Weird sounds and smells in your home you should never ignore.


By Francesa Singer

Weird smells and strange noises are a part of life. The problem is that when those smells and sounds happen inside your home, they can mean trouble. And that “trouble” can be wildly expensive or even dangerous. 

Even if you think your home is probably just fine, it doesn’t hurt to take some precautions. Keep reading to see which smells and sounds to pay attention to. And learn what to do (and who to call) if you have a serious problem on your hands.

Weird smells in the house.

Your nose is designed to sense danger, so put it to good use. If any of these "off smells" catch your attention, stop and investigate. 

Sewage odors.

sewage odor coming from the bathroomIf a bathroom in the house smells extra...sewage-like, you need to pay attention. It's hard to describe politely, but that swampy, water treatment plant smell is a dead giveaway that there’s a problem with your plumbing. 

Your home’s plumbing system is an interconnected network of pipes, vents and drains, all designed to get clean water in, wastewater out and to keep sewer gas far away. Plumbing pros agree that most sewer-gas smell is caused by a dry P-trap, the U-shaped part of the drainpipe that blocks sewer gas from leaking into your home. 

Fixing a dry P-trap is easy: flush any rarely-used toilets and turn on the taps in showers, sinks and bathtubs that don't get much use. If this doesn't solve the problem, you might have a broken toilet seal, clogged vents or a broken sewer line. Toilet seals are pretty easy to DIY repair, but the other issues are best left to a professional plumber

Related: How much do plumbers cost near you?

Natural gas smells.

natural gas odor in homeWhile natural gas is completely odorless, gas companies actually give it an unmistakable “rotten egg” odor so you can recognize it quickly. 

If you catch a whiff of rotten egg in the kitchen or near a gas furnace, stop what you’re doing and go outside — immediately. Experts recommend that you call your local fire department and gas company, and have them send someone out as soon as possible to investigate. Don't flick any light switches, use a landline or turn on any appliances. You also do not want to start your car if it is in the vicinity of the smell. If you have a serious gas leak, any of these things can create a spark — the last thing you want with gas in the air.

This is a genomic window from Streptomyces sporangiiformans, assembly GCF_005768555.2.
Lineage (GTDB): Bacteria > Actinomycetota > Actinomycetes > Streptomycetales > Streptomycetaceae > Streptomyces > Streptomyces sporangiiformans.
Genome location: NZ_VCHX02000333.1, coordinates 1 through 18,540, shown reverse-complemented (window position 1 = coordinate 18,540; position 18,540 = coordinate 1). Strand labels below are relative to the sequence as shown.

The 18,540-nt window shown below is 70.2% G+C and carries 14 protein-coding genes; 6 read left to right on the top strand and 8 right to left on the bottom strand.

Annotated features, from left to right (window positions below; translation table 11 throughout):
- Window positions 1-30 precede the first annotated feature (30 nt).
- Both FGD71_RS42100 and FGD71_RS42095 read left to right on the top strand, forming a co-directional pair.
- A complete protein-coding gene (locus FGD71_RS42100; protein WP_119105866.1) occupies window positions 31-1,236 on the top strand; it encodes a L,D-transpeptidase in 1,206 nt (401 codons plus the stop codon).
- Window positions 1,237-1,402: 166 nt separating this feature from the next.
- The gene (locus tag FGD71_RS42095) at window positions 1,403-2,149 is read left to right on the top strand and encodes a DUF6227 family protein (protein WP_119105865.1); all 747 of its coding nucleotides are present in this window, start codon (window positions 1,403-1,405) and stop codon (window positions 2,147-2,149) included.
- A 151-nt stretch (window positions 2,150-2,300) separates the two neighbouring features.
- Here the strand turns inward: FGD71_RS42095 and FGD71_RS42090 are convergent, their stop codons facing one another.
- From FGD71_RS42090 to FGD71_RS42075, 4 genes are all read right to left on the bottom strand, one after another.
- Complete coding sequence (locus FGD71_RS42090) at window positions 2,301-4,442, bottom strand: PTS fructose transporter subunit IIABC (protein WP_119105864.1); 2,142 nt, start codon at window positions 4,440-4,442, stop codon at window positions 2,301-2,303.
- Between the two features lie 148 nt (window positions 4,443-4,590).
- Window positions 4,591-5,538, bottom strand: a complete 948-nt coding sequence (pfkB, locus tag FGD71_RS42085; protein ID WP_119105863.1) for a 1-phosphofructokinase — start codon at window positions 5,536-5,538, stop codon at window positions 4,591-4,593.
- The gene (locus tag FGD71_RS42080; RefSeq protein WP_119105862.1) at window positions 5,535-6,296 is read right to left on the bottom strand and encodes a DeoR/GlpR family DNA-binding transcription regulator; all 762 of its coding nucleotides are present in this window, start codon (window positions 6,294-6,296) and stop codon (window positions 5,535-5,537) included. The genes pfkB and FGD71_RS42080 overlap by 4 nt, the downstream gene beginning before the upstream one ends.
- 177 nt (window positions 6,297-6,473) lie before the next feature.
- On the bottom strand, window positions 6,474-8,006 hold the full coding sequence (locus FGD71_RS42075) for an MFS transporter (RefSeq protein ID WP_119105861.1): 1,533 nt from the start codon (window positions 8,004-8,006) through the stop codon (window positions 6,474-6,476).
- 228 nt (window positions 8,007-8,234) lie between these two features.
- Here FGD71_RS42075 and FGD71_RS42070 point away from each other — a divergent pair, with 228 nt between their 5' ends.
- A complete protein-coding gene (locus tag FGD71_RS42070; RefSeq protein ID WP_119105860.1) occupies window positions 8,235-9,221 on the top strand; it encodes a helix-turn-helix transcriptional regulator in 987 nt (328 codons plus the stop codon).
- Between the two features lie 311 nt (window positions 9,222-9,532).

Pro tip: Severe weather (rain, flooding, hurricanes, earthquakes, etc.) can disrupt your natural gas pipelines. Take steps to prepare for a big storm, and always contact the fire department and gas company when there’s an emergency. 

Musty odors.

musty smell in home moldThere’s a good reason why we have a negative reaction to musty smells. According to the Environmental Protection Agency, mold can trigger allergies, asthma and other issues. That means that if you can smell mold inside your home, you shouldn’t ignore it. 

Mold can grow in many different areas throughout your home, but is mostly found in basements, bathrooms, kitchens, underneath cabinets, and near pipes or ducts. Sometimes, the mold is the result of a leak in the foundation or roof, but it can also be caused by leaky pipes, overflowing appliances or a lot of humidity. 

If you see mold on an area or surface that’s less than 10 square feet, you can disinfect it with detergent and water. If it’s on a porous surface, there’s no sense in treating it unless the source of moisture is completely eliminated. Mold on drywall may be an indication of a deeper issue, and calling in a professional to help you figure out a game plan is definitely in order. You might want to consider cleaning your air ducts if components of your HVAC system have been contaminated.

Related: How much does mold remediation cost?

Locker room odors and "dirty sock syndrome."

man fixing smell coming from HVACNo matter how much you love your gym, you probably aren't crazy about its smell. So, if you start to detect a sweaty, funky smell in your home that you can't easily trace, look at your HVAC system.